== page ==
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Before I became a U.S. Marine, I’d never met someone from Afghanistan.

My deployment to the country in 2010 was a culture shock, but I realized quickly that my life depended on the Afghan interpreters traveling with our platoon.

I had no idea that one of these men would become one of my closest friends.

When Mustafa Aahangaran first introduced himself at our dusty base in the rural Helmand River Valley ― one of the most dangerous regions of the country ― his warm smile helped me feel at ease.

After that, we were practically inseparable. We ate together, shared stories, played cards and traveled on high-risk combat operations.


He would sit beside us in a bulletproof vest, then enter a village alone before the rest of us to talk to civilians. Through these conversations, he helped to locate buried bombs and stashed weapons.

Other times, he alerted us to imminent danger. He risked his own life to save our lives many times over.

Then one day, on a routine supply run, my world fell apart.

Mustafa usually rode in my vehicle, but that day, he happened to be in another car. A roadside bomb exploded on the route. In an instant, all went black.

I remember waking up in a helicopter, being medevaced back to base and then out of the country.

I discovered we had lost one of our men and many more were injured. I was distraught. I asked about Mustafa. Did he make it out alive? When I learned he was OK, I felt a wave of relief.

My injuries were severe, including traumatic brain injury and a broken spine.

After receiving medical retirement, I headed back to Buffalo, New York, to live with my dad.

I thought about Mustafa all the time and worried for his safety. I knew his work for the U.S. military put his life at risk.

Interpreters like Mustafa were being hunted by the Taliban or had their heads chopped off. He recently had started a family, and I could only imagine how much he wanted to protect his infant daughter.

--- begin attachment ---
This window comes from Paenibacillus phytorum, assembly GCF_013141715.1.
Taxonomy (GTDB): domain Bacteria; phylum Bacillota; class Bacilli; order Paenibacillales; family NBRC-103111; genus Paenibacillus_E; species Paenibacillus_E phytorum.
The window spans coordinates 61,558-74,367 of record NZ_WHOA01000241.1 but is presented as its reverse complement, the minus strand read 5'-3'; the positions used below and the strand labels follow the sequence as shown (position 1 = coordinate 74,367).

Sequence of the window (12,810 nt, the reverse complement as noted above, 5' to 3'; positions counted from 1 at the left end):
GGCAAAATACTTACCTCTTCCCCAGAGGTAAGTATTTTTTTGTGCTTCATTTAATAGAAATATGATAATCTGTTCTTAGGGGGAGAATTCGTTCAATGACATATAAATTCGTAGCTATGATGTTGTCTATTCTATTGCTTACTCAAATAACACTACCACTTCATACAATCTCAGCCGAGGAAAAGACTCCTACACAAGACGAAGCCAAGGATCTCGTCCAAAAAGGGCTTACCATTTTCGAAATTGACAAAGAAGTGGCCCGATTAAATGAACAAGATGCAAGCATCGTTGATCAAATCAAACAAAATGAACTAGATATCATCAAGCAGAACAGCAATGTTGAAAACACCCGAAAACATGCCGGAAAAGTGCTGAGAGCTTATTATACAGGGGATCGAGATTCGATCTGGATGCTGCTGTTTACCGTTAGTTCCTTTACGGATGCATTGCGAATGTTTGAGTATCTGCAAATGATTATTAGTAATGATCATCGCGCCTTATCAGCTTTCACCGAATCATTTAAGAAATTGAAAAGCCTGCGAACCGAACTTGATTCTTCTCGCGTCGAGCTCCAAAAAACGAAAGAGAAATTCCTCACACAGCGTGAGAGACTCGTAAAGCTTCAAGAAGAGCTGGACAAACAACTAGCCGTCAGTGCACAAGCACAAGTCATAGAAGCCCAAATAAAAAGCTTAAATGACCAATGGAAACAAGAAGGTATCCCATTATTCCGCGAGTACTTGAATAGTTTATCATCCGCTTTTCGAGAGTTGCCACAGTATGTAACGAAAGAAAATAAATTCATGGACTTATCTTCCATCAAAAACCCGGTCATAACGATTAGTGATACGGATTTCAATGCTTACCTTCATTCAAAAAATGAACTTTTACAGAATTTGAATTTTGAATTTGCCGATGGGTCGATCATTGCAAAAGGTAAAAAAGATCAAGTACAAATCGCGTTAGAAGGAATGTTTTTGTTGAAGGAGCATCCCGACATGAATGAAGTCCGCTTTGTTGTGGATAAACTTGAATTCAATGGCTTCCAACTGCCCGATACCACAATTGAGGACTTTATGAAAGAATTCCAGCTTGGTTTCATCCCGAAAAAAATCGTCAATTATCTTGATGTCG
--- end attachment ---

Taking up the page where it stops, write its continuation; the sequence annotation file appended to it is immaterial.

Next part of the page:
Then in 2015, I learned he and his family could leave if they found an American sponsor. I wrote a letter describing Mustafa’s many contributions to our platoon to help with his visa approval.

I was shocked at how challenging the process was: the stacks of paperwork he had to file, the background checks, the seemingly-endless delays. I received word that his uncle, also an interpreter for the U.S. military, would be arriving in America with his own family ahead of Mustafa’s. I offered to host them. It was the least I could do.

In early 2016, Mustafa’s visa was finally approved. I was thrilled. I drove to the airport in a snowstorm to greet him. When I saw him walking through the terminal with his family, I began to cry.

We embraced for a long time. Six years ago, I didn’t know if I’d ever see him again; now my friend was alive and safe in America.

My mom prepared a big celebratory dinner and they brought gifts to thank her. They slept in my finished basement and a few weeks later, I helped them move into their new apartment in Buffalo, New York. We continued to see each other often.

Over the years, we’ve spent holidays together, hosted each other for dinner or gathered for summer cookouts along Lake Erie.

Mustafa and his family are thriving in America. He currently works for the Department of Labor, helping New Yorkers receive crucial unemployment benefits during the pandemic. His wife makes hospital gowns at a nearby sewing factory, and his daughters attend the local schools.

I’ve since moved to Florida, but we regularly talk on the phone. I’m overjoyed he was able to make it to America, but it hurts to know that more families like his are stuck in Afghanistan, hiding out and fearing for their lives.

When the country fell to the Taliban in 2021, only a small fraction of interpreters made it out of the country.

There’s much more we could be doing to help families like Mustafa’s.

The ones who already are here in the U.S. need resettlement support and our refugee services need additional funding.

The Biden administration could certainly establish a special program to expedite the visa process for anyone who’s able to cross a border into Pakistan or Iran.

These people are beyond deserving to resettle in the U.S. They’ve scarified more for this country than most people I know.

There are approximately 10,000 interpreters still at risk ― men and women who helped us and saved our lives.

It’s time we saved their lives in return.

Joseph Dietzel is a Marine veteran and studying network administration online at California Institute of Technology. He lives in Pensacola, Florida.

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